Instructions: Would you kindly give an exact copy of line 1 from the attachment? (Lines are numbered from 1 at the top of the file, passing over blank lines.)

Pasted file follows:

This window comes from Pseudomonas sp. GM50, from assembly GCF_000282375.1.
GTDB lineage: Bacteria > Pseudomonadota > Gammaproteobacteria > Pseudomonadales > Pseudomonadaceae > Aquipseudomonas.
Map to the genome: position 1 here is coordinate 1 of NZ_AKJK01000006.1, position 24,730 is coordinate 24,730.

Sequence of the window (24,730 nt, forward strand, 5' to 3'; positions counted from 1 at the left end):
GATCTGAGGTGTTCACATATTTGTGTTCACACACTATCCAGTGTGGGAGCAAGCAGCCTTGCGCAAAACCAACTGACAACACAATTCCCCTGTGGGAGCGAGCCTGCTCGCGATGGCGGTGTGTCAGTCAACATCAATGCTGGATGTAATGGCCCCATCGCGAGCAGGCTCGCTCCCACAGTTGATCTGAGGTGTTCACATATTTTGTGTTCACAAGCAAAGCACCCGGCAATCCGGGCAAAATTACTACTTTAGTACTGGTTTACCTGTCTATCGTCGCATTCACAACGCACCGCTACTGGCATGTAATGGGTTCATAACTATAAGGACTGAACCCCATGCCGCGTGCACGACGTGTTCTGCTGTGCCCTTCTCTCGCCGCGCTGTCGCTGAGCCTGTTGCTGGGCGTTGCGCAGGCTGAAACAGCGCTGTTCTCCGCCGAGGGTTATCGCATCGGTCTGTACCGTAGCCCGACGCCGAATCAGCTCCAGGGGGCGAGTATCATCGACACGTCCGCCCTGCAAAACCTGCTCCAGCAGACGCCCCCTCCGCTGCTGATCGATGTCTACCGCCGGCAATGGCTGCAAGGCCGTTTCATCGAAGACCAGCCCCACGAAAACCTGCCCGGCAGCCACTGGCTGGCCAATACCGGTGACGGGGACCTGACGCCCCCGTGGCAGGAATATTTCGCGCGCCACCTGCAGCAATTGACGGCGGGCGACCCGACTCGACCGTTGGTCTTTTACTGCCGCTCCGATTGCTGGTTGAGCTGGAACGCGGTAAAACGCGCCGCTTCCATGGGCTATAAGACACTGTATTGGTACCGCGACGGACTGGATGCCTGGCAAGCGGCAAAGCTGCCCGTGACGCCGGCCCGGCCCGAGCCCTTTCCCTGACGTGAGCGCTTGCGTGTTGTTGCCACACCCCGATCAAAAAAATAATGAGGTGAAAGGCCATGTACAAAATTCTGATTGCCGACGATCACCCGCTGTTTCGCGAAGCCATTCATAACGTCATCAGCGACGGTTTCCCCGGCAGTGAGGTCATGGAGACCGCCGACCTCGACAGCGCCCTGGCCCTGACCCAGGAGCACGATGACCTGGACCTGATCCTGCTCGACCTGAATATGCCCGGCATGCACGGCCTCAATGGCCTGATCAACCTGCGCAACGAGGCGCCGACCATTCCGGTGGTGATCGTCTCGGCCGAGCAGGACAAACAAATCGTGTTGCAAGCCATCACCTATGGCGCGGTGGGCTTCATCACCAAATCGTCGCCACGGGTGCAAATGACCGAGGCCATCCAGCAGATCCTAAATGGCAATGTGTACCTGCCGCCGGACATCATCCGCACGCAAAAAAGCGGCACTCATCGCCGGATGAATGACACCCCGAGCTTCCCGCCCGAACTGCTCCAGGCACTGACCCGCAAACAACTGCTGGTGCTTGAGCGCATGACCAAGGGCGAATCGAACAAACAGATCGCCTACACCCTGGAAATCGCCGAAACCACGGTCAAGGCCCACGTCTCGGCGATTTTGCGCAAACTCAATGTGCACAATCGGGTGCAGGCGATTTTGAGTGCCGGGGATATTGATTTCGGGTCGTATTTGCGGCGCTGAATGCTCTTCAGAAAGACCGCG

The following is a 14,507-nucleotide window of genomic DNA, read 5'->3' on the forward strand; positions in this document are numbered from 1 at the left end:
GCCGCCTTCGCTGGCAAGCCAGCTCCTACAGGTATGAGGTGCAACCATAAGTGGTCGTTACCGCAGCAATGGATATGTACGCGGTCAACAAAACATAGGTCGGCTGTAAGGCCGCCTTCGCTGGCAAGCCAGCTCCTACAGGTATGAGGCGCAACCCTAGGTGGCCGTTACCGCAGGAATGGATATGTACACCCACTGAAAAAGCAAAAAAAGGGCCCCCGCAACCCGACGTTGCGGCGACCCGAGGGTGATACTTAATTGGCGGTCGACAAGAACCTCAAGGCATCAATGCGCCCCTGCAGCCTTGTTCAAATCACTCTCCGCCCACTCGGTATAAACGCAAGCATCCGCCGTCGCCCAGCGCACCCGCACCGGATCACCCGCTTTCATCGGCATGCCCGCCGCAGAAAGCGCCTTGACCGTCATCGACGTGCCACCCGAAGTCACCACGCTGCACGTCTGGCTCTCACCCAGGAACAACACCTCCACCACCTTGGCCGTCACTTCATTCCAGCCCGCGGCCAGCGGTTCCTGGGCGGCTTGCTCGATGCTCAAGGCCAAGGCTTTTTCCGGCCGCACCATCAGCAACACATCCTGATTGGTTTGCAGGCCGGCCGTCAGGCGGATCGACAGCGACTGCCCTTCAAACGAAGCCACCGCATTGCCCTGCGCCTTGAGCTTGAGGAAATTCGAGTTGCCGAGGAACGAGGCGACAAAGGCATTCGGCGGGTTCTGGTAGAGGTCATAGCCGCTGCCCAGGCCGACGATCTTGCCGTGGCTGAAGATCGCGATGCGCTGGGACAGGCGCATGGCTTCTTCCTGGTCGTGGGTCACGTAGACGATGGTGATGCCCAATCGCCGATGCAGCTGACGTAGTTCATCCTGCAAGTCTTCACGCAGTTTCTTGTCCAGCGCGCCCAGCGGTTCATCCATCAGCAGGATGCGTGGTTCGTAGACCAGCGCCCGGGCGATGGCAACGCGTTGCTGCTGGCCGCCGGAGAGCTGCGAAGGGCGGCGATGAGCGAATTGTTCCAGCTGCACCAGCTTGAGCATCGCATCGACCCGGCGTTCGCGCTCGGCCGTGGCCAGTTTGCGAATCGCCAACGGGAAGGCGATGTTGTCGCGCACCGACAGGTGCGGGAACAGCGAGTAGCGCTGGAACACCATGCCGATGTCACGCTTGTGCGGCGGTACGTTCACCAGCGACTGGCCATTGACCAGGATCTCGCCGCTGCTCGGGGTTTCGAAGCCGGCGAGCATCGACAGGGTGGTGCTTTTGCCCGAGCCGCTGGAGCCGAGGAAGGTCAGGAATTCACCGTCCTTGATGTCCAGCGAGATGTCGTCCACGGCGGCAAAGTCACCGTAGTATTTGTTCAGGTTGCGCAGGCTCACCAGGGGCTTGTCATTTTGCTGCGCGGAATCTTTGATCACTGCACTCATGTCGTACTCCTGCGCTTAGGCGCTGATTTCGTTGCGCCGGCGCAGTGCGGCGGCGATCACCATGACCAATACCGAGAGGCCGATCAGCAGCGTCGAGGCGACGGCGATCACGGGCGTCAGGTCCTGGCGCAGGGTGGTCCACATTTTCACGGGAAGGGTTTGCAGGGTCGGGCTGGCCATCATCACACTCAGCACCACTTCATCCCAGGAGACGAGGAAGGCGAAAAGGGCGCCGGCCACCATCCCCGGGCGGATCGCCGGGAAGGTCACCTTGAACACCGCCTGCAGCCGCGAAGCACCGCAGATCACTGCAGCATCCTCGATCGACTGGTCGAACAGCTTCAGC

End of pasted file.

This window comes from Pseudomonas sp. GM50, from assembly GCF_000282375.1.